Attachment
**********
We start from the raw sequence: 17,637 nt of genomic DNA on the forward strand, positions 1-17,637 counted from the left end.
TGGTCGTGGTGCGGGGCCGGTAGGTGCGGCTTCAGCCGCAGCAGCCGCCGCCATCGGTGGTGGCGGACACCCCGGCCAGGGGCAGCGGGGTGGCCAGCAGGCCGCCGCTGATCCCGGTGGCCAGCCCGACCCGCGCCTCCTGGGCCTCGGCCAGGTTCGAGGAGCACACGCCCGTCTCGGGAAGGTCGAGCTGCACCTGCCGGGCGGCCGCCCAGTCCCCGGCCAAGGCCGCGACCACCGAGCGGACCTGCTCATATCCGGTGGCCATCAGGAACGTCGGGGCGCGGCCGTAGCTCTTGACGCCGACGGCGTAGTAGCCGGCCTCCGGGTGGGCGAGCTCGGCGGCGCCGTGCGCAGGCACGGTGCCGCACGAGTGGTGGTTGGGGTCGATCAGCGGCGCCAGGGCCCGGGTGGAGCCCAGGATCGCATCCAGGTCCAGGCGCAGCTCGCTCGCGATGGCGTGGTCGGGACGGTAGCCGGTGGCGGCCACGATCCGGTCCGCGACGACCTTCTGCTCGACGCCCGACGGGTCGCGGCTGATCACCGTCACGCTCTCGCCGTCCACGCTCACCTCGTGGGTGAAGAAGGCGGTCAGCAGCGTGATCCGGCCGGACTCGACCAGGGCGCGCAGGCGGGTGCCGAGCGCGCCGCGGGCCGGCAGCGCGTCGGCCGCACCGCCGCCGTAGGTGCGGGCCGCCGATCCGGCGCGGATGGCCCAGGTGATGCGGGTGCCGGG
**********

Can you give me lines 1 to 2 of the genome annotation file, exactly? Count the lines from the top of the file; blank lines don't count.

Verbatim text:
We start from the raw sequence: 17,637 nt of genomic DNA on the forward strand, positions 1-17,637 counted from the left end.
TGGTCGTGGTGCGGGGCCGGTAGGTGCGGCTTCAGCCGCAGCAGCCGCCGCCATCGGTGGTGGCGGACACCCCGGCCAGGGGCAGCGGGGTGGCCAGCAGGCCGCCGCTGATCCCGGTGGCCAGCCCGACCCGCGCCTCCTGGGCCTCGGCCAGGTTCGAGGAGCACACGCCCGTCTCGGGAAGGTCGAGCTGCACCTGCCGGGCGGCCGCCCAGTCCCCGGCCAAGGCCGCGACCACCGAGCGGACCTGCTCATATCCGGTGGCCATCAGGAACGTCGGGGCGCGGCCGTAGCTCTTGACGCCGACGGCGTAGTAGCCGGCCTCCGGGTGGGCGAGCTCGGCGGCGCCGTGCGCAGGCACGGTGCCGCACGAGTGGTGGTTGGGGTCGATCAGCGGCGCCAGGGCCCGGGTGGAGCCCAGGATCGCATCCAGGTCCAGGCGCAGCTCGCTCGCGATGGCGTGGTCGGGACGGTAGCCGGTGGCGGCCACGATCCGGTCCGCGACGACCTTCTGCTCGACGCCCGACGGGTCGCGGCTGATCACCGTCACGCTCTCGCCGTCCACGCTCACCTCGTGGGTGAAGAAGGCGGTCAGCAGCGTGATCCGGCCGGACTCGACCAGGGCGCGCAGGCGGGTGCCGAGCGCGCCGCGGGCCGGCAGCGCGTCGGCCGCACCGCCGCCGTAGGTGCGGGCCGCCGATCCGGCGCGGATGGCCCAGGTGATGCGGGTGCCGGG